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December 15, 2018 Fiction

Hard To Know

Sophie McCreesh

Hard To Know photo

I remember playing some songs at four in the morning and asking if you liked them. What the songs sounded like doesn’t matter now. I only knew a little about songs back then but I know a bit more about songs now. I remember you said you loved the songs. Then you played your own song and it had some piano in it, something we both felt like dancing to. We did a lot of things at night. We really trusted each other that night. I watched you dance like a ballerina which seemed strange like something you would never do. I did the same. 

One night I went to the cute corner shop with the flowers outside of it so I could buy some soft cheese. When I returned home you set it up on a board with some meat and crackers. You did this silently and presented it to me like it was something you had killed on a hunt. You seemed pretty tense. I wanted to respond to you in a way that would make it okay. I said: the cheese is still cold. I’m going to wait until it softens. Then your eyes went dark and you darted out of the room. I sat and stared at the platter for a few minutes until you returned and said: you’re right, I’m sorry.

I felt a bit out of it that night in the dark bar. I watched people around me move their lips and interact with each other but nothing registered with me, nothing matched my narrowed focus. On what? I remember it being like a movie with delayed sound, the actors’ lips moving slower than the dialogue track. That night you were talking to someone and you looked up at me as I paraded passed you. Half drunk, I thought: ha ha ha. We’d later go back to this night like most pairs do, going over details like my see-through black t-shirt and what we both said about nothing. 

These days I don’t know how I get to the other side of the grocery store. I listen to music with no words. It’s repetitive and heavy in the sense that I use it to drown myself out and it never matches the mundane surroundings that I walk through alone. I wonder who I think I am. I don’t know how I look to other people. Shocked? 

You know I’m no good either. No, no. We were drunk one night and you said that we should make fake names for each other because we weren’t telling anyone that we were in love. It was our second date. You carved our fake initials into the fence in the alley outside my house and then you took a picture of it. You stopped me in the middle of a thought to tell me I’m kind. I disagreed. We always communicated the way assholes do it, silently and with our eyes. And sad, you said, stop being that. You wished it on your way out the door and some nights you’d come back and holding me you wished it. 

Tonight my date looks like you but with a gentler face. Another looks like you but doesn’t dress as well. A stranger looks like you but then he doesn’t and I’m stopped on street looking back. A lover looks like you. He’s the closest I’ve found to you with the proud eyes I remember, and your eyelashes slanted downwards in a way that made you look like a delicate painting. He looks similar to you as he catches his breath but only for a second and then you’re gone.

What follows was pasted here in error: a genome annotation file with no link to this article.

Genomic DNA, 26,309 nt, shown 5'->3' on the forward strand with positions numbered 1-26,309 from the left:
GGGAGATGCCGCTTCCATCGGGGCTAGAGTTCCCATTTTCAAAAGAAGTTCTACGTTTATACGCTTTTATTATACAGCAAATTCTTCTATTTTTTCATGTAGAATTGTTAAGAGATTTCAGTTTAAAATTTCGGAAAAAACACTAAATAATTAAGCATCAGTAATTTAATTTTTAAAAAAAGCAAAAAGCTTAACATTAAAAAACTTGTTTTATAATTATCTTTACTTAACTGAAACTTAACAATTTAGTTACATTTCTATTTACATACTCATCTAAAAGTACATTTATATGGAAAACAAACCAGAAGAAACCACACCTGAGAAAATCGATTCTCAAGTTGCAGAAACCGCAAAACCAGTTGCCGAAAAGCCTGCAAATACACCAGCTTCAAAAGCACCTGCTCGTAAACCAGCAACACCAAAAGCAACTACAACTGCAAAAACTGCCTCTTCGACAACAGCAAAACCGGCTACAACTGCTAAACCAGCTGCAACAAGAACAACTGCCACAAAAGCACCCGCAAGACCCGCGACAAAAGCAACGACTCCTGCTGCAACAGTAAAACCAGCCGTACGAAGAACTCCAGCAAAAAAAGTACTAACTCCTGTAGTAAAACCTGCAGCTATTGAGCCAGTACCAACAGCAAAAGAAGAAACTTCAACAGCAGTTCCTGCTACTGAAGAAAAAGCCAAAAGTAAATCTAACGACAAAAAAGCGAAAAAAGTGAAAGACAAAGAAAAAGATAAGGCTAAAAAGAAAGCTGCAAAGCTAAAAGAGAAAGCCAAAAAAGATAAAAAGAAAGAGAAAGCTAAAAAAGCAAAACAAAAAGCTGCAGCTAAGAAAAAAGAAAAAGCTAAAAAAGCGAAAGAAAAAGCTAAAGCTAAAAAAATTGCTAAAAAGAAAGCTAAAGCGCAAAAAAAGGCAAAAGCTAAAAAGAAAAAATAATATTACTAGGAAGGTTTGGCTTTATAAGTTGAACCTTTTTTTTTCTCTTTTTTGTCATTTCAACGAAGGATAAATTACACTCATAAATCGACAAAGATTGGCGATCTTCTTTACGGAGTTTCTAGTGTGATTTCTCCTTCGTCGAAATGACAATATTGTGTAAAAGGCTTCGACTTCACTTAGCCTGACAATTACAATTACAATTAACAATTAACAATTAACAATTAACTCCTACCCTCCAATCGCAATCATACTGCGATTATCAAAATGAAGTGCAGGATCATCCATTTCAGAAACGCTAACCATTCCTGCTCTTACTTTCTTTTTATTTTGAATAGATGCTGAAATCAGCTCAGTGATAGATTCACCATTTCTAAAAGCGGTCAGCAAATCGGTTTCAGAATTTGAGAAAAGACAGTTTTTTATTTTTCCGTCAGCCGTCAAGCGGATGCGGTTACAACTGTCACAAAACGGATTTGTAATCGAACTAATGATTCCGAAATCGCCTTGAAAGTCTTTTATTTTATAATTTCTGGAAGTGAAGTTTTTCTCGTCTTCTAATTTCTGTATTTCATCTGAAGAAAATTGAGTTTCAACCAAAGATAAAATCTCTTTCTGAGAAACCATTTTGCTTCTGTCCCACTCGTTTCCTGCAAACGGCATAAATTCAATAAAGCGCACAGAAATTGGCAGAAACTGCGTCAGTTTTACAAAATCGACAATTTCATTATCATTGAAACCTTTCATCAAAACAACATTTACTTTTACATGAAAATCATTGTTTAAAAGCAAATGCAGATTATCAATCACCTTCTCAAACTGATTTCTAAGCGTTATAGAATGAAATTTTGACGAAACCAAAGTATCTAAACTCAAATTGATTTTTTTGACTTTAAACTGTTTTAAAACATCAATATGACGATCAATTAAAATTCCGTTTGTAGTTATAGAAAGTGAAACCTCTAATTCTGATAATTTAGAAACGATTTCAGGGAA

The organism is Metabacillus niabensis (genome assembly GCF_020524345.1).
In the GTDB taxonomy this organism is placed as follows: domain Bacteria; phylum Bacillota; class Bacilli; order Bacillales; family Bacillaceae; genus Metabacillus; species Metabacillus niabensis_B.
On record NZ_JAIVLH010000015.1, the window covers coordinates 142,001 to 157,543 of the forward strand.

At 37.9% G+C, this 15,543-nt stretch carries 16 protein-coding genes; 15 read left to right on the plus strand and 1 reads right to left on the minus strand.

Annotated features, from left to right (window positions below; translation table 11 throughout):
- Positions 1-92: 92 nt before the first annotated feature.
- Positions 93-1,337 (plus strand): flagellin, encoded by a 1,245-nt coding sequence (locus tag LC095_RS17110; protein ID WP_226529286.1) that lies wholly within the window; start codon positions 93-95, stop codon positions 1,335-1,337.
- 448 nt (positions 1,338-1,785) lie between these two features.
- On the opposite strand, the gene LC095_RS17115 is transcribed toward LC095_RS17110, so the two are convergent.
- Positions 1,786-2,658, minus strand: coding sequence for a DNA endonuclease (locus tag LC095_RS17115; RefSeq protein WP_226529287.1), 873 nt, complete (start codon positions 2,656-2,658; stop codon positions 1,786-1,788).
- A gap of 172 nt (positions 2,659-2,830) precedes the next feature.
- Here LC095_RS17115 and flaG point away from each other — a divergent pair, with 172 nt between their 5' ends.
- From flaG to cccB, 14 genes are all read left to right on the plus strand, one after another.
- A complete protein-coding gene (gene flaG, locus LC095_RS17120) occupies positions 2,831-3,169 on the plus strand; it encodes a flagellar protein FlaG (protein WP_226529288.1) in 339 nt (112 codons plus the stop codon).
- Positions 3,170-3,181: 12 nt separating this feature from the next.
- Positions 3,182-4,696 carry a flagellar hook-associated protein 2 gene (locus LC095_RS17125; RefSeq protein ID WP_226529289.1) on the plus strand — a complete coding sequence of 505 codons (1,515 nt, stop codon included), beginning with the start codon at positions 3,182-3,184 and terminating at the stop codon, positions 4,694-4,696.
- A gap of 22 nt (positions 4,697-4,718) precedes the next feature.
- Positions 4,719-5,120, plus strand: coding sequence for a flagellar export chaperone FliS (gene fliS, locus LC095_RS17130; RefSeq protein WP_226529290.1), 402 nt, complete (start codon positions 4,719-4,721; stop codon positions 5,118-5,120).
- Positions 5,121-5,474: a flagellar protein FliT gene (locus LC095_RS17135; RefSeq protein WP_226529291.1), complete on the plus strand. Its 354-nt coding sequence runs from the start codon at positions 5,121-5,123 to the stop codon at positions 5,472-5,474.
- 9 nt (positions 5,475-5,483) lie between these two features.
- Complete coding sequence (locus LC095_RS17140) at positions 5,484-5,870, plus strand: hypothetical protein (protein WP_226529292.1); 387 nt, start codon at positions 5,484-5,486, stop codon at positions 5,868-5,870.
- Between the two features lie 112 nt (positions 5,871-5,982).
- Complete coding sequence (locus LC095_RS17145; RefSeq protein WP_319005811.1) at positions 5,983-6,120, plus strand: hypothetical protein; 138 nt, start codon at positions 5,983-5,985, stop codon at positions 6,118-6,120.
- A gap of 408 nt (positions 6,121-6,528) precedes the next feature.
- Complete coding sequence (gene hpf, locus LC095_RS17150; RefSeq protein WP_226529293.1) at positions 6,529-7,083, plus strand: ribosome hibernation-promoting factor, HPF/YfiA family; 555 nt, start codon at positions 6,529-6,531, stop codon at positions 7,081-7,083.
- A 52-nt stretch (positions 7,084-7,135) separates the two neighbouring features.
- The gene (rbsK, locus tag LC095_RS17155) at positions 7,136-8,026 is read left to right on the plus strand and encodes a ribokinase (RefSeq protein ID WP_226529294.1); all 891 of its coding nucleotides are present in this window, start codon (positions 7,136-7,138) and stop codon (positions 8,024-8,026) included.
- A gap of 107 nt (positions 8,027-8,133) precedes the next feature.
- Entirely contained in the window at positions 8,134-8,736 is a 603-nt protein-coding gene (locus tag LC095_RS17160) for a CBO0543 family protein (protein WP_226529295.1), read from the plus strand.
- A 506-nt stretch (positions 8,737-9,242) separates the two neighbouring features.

If I remember correctly it was snowing in the parking lot where we stood by your car and you were really scared someone would see us together. You pulled on the button of my long black coat in a careless but calculated way and then you let go. I don’t remember if I stayed where I was or if I moved towards you. I don’t really remember how the last kiss went. It was a connection? You went to a party. I went home and took a photograph of myself and then took some more forever. You looked good tonight, healthy. A text from you later and some more for months but never again in person. Nothing like that again, no.

I feel far away from it all. Far away from the fear that you will leave. I once dropped a book in front of you and lost my page. You snorted: ha ha! You hid the nice pens you bought for yourself and told me they weren’t for me to use. After we’d eat out you’d often say: I’ll meet you outside. I’d leave the restaurant to find you gone and my eyes would dart around through a range of panic, acceptance and relief. The relief would set in when I spotted you across the street smirking.

There are songs I put on when I’ve had enough and I’m almost beyond the point where music can sooth me. They repeat and I try and press my anger into them. I don’t have any other place for myself. I had a mug I really liked. It was a simple black mug the size of a soup bowl that got sent back to me in a box. You never wrapped the mug in newspaper like any reasonable person would do and it shattered in the mail. My hands were shaking while I opened the box to find some makeup, a cracked mug and my private journals. 

I shouldn’t have waited in the car that time you told me it would be better for both of us if we arrived at the party separately. I did not know but now I know. I want to show you my nails. The other night I painted my fingers and toes using two different bottles of red nail polish and they clashed in way I don’t like. The difference is subtle and no one would care, only a skilled painter would notice.  

 

image: Pixabay


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